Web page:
Eleven dollars an hour here in Oregon and you would be living in a cardboard box and standing in a soup kitchen line, all the while begging for some government assistance.

    I'm so glad my mother's family left the TN/KY area in 1914 and came to the Pacific Northwest. You just stay in you right-to-starve state and I'll stay here in Oregon, collecting my Teamster pension and Social Security (I'm 67), both of which I worked for - they are not gifts from anyone.

  23. Let's see....

    1) The minimum wage was designed as a STARTING wage; it was never designed to support families. The fact that some companies refuse to pay more is yet another evidence in favor of the abolishment of this anti-employment device. The short answer to this is pretty simple; if you don't like getting paid minimum wage, you either need more marketable skills or another place to work.

    2) As to goober-ment services, Medicare at last mention was 10 times over budget, and Social Security has been on the verge of insolvency as long as I can remember. Someone that retired today and is depending on a 401k instead of Social Insecurity would have at least twice the baseline retirement income they would have otherwise. Try again, RPOC.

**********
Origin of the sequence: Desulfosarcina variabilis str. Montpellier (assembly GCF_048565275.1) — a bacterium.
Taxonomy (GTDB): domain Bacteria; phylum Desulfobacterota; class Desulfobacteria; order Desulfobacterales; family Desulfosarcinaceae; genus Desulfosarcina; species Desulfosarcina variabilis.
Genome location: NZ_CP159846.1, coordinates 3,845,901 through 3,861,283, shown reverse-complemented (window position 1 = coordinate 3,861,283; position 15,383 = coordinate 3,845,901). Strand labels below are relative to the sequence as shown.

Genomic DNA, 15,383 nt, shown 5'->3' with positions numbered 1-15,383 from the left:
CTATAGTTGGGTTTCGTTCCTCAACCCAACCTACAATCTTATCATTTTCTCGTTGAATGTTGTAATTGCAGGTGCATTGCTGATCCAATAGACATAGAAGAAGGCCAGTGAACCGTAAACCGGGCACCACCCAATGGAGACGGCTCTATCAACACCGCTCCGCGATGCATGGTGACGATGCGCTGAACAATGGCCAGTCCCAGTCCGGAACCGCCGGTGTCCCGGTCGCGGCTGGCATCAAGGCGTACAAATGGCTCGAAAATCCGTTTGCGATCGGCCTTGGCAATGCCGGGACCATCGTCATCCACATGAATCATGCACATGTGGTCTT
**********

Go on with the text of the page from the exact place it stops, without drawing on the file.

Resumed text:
3) Dennis, thank you. You are a perfect example of the vassaldom I refer to. You have been fed the company line so long you can't recognize Liberty when it crosses your path. Think how much more money you'd have if you hadn't supported Jimmy Hoffa and the Mobsters (aka Teamsters) during your working career.

    4) Finally, I never said unions should be banned. One may join the Masons, SCV, Odd Fellows, Sons of the Revolution, or any other organization and IMHO a labor union should be just the same as the Lodge. As long as union membership entitles the member to no special consideration in the workplace, I have no issue with unions. Where the legal issues come in is that arbitration and grievance procedures, as they provide unequal consideration to union members over their non-affiliated co-workers, are blatantly unconstitutional under the "obligation of contract" clause and the 14th Amendment of the Constitution.

  24. Almost forgot...

    5) There is no good reason why anyone should NOT have a college education in this day and age. Between scholarships and private endowments, it is entirely possibly for a person to attain a bachelor's degree without going on the public dole, as long as you are willing to move to a college that has such things. With my bacherlor's degree, I have roughly doubled my earning power, and that without pledging fealty to a bunch of Democrat Party shills.